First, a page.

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Amazon-MGM deal a show of force in the content arms race

The content arms race is in full effect, and Amazon.com Inc. is showing some unprecedented firepower.

The company agreed to buy legacy film and television company MGM Holdings Inc., which operates the studio Metro-Goldwyn-Mayer Inc., for $8.45 billion. The move will give the e-commerce, cloud and streaming conglomerate a substantial catalog of content to battle streaming rivals The Walt Disney Co., Netflix Inc. and AT&T Inc.

The price is extremely high based on historic comparisons and is more than $3 billion above what the studio was reportedly looking for at the end of 2020. But it comes with some of TV's and cinema's most recognized properties. Further, if more studios keep their content to their own platforms, analysts agree that to stay competitive, a company like Amazon needs to do more than just make its own handful of originals each year.

MGM carries a massive catalog of titles, with the most lucrative being the James Bond franchise.

The most recent four Bond films featuring actor Daniel Craig averaged $210.0 million in domestic box office gross and $1.11 billion in total revenue, according to Kagan, a media research group within S&P Global Market Intelligence.

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The Rocky boxing action franchise, including its newer iterations under the Creed character, is perhaps the second most valuable run of titles. MGM also distributes "G.I. Joe," "The Hobbit" and "Pink Panther" film content as well as television productions like "The Voice" and "Survivor." All told, the studio controls 4,000 film titles and more than 17,000 TV episodes.

Adding that to Amazon's existing library, along with a recent deal to stream NFL Thursday Night Football, launches Amazon into a competitive position in the "content arms race" among studio giants building massive, and exclusive, digital libraries, CFRA Research analyst Tuna Amobi said in an interview.

"With Netflix and Disney now getting a lot of traction, they recognize that to be a formidable long-term player, they needed to do something," Amobi said. "Buying a studio might be the ... solution for them to at least get some scale that will enable them to boost their offering on Prime Video.”

Still, Amazon’s $8.45 billion valuation for MGM is not small, and it is more than $3 billion above what the studio was reportedly looking for at the end of 2020.

MGM Holdings reported total 2020 revenue of $1.50 billion, down 3% from $1.54 billion in 2019, as the pandemic prevented the studio from debuting any big-screen titles in 2020. However, it managed to grow its profits last year, likely due to the strength of its third-party distribution partners that saw big viewership gains during the pandemic, Kagan analyst Wade Holden said. The studio reported $172.4 million in 2020 EBITDA, up from $93.7 million in 2019.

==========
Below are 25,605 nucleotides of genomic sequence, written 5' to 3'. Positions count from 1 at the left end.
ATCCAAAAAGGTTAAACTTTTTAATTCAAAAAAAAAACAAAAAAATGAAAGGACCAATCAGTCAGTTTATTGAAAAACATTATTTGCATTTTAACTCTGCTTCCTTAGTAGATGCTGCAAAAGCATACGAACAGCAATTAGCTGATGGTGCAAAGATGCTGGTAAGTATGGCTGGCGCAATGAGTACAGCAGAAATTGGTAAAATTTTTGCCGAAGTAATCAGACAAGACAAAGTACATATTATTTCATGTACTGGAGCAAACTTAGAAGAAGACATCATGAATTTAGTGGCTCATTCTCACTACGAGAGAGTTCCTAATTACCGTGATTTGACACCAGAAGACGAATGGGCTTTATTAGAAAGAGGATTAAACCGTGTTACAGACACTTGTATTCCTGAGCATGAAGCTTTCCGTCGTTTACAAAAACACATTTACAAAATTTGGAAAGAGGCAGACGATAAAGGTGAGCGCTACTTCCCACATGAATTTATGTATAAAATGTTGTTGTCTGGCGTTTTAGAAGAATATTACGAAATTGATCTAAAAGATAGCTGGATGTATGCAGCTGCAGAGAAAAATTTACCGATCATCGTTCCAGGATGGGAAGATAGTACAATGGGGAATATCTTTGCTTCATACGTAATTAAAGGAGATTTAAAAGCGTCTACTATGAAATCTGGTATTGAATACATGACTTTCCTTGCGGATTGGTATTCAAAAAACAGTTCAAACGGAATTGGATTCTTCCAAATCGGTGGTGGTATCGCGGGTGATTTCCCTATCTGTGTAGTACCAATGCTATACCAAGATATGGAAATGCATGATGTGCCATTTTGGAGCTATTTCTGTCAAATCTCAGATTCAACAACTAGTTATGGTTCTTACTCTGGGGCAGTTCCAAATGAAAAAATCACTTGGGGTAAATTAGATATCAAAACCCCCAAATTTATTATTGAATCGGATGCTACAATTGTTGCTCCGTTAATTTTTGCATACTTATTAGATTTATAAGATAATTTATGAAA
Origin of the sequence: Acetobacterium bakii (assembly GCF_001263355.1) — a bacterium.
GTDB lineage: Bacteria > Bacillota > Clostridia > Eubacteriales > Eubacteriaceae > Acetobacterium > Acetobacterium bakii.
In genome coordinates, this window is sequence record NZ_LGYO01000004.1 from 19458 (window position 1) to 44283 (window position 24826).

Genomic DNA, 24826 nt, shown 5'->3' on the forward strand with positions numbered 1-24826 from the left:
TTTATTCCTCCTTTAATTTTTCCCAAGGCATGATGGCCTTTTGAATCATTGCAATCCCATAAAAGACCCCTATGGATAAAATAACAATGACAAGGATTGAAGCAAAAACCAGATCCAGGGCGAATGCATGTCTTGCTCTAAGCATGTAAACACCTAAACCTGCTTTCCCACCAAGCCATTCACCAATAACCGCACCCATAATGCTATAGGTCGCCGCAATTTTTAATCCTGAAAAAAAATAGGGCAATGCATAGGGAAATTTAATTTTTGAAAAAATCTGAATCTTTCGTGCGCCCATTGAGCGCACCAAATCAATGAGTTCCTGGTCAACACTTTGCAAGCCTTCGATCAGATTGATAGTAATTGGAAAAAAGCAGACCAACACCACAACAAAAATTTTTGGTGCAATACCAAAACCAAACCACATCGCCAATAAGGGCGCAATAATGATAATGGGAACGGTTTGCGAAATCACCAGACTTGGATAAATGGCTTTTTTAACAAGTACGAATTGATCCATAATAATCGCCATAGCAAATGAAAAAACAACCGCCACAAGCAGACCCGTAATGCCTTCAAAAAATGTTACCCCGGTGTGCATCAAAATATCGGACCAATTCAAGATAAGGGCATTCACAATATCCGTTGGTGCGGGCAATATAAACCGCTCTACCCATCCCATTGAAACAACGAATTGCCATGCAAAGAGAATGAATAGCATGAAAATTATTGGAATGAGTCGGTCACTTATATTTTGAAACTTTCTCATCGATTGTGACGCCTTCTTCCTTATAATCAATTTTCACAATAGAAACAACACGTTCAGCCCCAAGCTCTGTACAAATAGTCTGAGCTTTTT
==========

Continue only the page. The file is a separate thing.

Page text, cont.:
That put the price of the deal at about 5.6x revenue and 49x EBITDA, no modest accounting. By comparison, Disney's $90.56 billion deal to buy the studio assets of 21st Century Fox, which closed in March 2019, carried an enterprise value-to-trailing revenue multiple of 2.8x and an enterprise value-to-trailing EBITDA multiple of 12.9x.

Box Office Pro chief analyst Shawn Robbins said the price tag speaks to the demand for content assets in today's competitive climate.

With Disney making content increasingly exclusive on its Disney+ streaming platform, Netflix winning awards for its multibillion catalog of streaming films, and other studios like Warner Bros. and ViacomCBS Inc.'s Paramount withholding rights to their content to carry exclusively on their own streaming services, Amazon "needed to make this kind of deal" to keep Prime Video original and competitive, Robbins said in an interview.

"Exclusivity is becoming the name of the game," Robbins said. "It's about having as much control over the content as possible."

Already, Amazon spent about $7.11 billion in 2020 on content, and it is on pace to grow that annual spend to about $9.58 billion by 2024, according to estimates from Kagan.

And MGM does not just give Amazon a robust library of titles. It also gives the Seattle-based company a legacy in Hollywood, Kagan's Holden said.

"The opportunity for access to a major Hollywood studio for someone on the outside is getting slimmer," Holden said. "Amazon wants to be a big name."

And the tie-up between Amazon and MGM could be the "tip of the iceberg" with content acquisitions among technology companies, said Wedbush Securities analyst Daniel Ives. He pointed to the pending tie-up between AT&T's WarnerMedia and Discovery Inc., which recently upped the ante for content consolidation.

Ives said he expects Apple Inc. to also acquire a major Hollywood studio in the next six to nine months.

"Right now we are seeing Amazon, Apple, among other tech giants, go after these assets," Ives said. "Content is king."

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